The elegant way that Indian women dress is often a surprise to the casually dressed westerner. Whether she is dressed traditionally in a saree or salwar kameez, she is always matched to perfection with a carefully selected saree blouse and petticoat, matching shoes, purse, jewelry and make up. This attention to her wardrobe is on a daily basis and not just for going to a party. Retailers that cater to women clean up.
I was stunned by the opulent setting of the three floors of the store, Jayalakshmi in Ernakulam, Kerala. Though it includes a men’s wear dept, the highlight is the saree shoppers.
Although this is a women’s world, the men play an essential role here and feel welcome. They stand behind the women, watching (the price tags!) and nodding their approval.
The opulence of this store hits you like a tsunami from the first minute you walk into the elegant foyer. You don’t know where to look first. You are hit over the head with color coming at you in every direction.
Gorgeous silk sarees hang gracefully from every conceivable angle. The bright colors cheer you up, inspire you. You know from the minute that you walk in the door there will be treasures to behold here. Jayalakshmi even has its own musical theme song that plays subtly in the background. It is a lilting melody like a butterfly landing on a flower, not noticeable but haunting if you do catch a glimpse of it.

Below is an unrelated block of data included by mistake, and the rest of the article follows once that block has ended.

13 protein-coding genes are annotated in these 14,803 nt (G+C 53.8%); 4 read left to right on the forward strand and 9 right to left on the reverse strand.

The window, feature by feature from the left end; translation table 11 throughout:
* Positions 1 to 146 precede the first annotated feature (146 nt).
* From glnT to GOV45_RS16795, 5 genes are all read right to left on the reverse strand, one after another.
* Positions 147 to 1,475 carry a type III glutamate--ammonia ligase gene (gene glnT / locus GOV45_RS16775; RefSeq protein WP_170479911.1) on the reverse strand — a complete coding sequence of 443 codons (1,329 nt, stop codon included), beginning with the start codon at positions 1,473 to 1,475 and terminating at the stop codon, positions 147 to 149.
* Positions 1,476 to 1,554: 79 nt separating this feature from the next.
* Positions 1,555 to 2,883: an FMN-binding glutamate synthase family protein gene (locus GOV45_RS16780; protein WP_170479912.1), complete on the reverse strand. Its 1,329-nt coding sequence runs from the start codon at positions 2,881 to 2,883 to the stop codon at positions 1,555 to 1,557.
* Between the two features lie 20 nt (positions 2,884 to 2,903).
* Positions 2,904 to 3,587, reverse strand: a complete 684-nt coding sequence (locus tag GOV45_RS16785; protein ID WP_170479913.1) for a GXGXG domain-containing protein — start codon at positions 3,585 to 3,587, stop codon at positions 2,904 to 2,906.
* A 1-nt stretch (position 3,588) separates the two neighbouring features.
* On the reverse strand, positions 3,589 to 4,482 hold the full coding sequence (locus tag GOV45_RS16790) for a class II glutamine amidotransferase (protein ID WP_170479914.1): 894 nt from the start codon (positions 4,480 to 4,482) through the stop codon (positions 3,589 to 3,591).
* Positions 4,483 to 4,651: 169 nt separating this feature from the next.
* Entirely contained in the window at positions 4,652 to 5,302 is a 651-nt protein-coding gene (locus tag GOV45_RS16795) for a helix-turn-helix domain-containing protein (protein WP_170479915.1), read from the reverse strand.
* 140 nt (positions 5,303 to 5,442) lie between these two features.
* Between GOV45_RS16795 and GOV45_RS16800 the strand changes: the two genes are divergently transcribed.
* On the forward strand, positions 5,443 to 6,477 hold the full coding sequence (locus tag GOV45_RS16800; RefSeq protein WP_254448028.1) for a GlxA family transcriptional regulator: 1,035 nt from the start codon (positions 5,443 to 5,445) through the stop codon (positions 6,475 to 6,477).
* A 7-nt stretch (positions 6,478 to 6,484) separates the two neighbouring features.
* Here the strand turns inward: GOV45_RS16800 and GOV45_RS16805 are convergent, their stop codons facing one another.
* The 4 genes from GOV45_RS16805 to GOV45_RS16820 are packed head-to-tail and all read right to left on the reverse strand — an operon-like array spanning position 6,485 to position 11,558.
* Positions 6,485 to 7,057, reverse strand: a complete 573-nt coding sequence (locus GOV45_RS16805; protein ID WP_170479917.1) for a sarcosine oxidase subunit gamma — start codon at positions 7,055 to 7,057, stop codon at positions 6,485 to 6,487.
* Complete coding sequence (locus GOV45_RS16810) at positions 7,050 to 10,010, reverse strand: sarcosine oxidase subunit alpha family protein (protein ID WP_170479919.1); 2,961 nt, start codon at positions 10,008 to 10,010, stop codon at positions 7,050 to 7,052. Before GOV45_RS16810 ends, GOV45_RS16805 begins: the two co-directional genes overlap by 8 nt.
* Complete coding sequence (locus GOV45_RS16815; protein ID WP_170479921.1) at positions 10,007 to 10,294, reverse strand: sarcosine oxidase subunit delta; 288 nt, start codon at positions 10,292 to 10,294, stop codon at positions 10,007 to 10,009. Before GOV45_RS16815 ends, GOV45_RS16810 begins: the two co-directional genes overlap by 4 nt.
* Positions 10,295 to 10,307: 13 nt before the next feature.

Most Indian women are decisive shoppers but when shopping for an expensive saree, they want to see everything before they finalize their choice. In India, the sarees are not on view the way goods are merchandised in the west. Usually the buyer has an idea of the color and type of fabric that she would like. For example, she will tell the saleswoman that she wants to see sarees in pink that are silk chiffon. Then, one by one the saleswoman will show her pink sarees in chiffon. On a busy day, there will be piles of sarees all over the selling platform. Often there are employees whose only job is to fold!
Some of the husbands prefer to leave their wives while they view some fifty or more sarees. All around the store there are sofas with newspapers for the men, tired women and bored children to relax on. Servers come around with complimentary tea.
Paying for all these purchases is a lengthy process. There are many lines to stand in. The women take their turn enjoying a cup of tea under the watchful eye of the store’s founder.